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Fairly new to Gen 2 Volts here (I owned a Gen 1 for 2 years, 22k miles). Our 2017 has 4k miles or so, mostly with my wife behind the wheel. Last week I had occasion to drive it 1000 miles and some questions came up. I drove in "hold" mode on the highway to reserve the battery for off-highway miles. Is there a technical reason to do this (or not do it), or is it a just matter of personal preference?
I used the Regen paddle for slowing down in the mountains. When in "hold" mode and I depress the paddle to slow a little, the ICE surges or races for a fraction of a second. It's not much, but it's as if the throttle and clutch aren't perfectly coordinated and the clutch disengages an instant before the throttle shuts down. My question is, is this a feature or a flaw? Should I be concerned?
The reason to use Hold on the highway on a long trip is because the highway is where the ICE is most effecient and the electric motors the least. As I said in an earlier post you can get up to 70 miles of range if you are traveling at 35-40 on a back road or a street but at 75 the range is less than 50. At lower speeds you really notice the difference between electric and gas modes because you can hear the engine, on the highway you will hardly notice any difference which is why I always choose to use Hold on the highway for long trips. On the return trip, when the battery is depleted, I use Mountain Mode which will recharge the battery to 2 bars which will give you about 10 miles of electric range when you get off of the road. If you don't have 10 miles of street travel after you get off the road then stick with Normal rather than Mountain. In the Mountains you should use L rather than D, it gives you stronger regen which is really helpful when going down a mountain road, on the flat lands the use of L vs D is personal preference, a lot of people like one peddle driving so for them L is the better choice, I prefer D because it allows me to coast to stops which seems like it should me more efficient.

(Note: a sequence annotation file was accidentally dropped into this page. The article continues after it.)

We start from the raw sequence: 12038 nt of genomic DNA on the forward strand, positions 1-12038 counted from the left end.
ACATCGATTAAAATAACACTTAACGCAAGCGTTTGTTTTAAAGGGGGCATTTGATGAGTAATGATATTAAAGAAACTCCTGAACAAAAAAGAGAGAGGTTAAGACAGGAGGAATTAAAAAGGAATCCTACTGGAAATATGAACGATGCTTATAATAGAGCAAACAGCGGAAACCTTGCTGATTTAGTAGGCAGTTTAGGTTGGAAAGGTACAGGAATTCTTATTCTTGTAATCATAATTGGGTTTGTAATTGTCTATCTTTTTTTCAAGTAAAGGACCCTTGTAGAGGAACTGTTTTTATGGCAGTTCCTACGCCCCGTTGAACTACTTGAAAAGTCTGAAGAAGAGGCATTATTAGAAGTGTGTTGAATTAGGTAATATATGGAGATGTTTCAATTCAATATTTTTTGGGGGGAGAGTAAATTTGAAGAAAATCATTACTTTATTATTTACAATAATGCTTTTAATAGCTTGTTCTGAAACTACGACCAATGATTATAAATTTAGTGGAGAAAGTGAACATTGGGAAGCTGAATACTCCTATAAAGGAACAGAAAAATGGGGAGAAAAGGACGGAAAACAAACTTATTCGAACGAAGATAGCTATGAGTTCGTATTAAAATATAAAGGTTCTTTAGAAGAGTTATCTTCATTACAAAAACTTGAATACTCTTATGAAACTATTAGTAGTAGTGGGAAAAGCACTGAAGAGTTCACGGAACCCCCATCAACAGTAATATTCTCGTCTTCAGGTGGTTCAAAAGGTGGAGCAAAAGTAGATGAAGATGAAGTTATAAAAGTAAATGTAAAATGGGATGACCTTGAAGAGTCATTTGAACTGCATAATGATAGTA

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So far I love the car but I do have a couple intro questions. First, I've been driving in Sport mode exclusively just because I like the throttle mapping in that mode. I still drive normally and not lead footed, I just like the feel of the Sport mode. The past two trips I've started on a full charge and gone 30 miles round trip and upon pulling into the garage, the battery meter was on 50% both times and showing between 26 and 28 miles of eV range remaining. Seems pretty good. My question is: when I charge it overnight and it is showing a full charge, the range always shows 36 miles on a full charge even though I seem to be getting well beyond that. Why is this?
"It just does that" is an answer to an annoying number of Volt questions. The real answer is that the range estimate ("Guess-o-meter") sometimes gets slowly more and more pessimistic until you do a drive that actually uses up the entire charge and kicks over to "Charge Sustaining" mode. Then, it will remember that it actually CAN go a long way, and after the next charge, will show a more reasonable estimate for range.
 

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As many of us have experienced, it's better to use Hold on the highway and always keep some battery left in your car. Because once you drain the battery and have to do all driving on ICE, you are likely to experience the 2017 backfire at every throttle tip in. You want to have enough batter so that each start (even in Hold mode) takes off on battery and then switches over to ICE.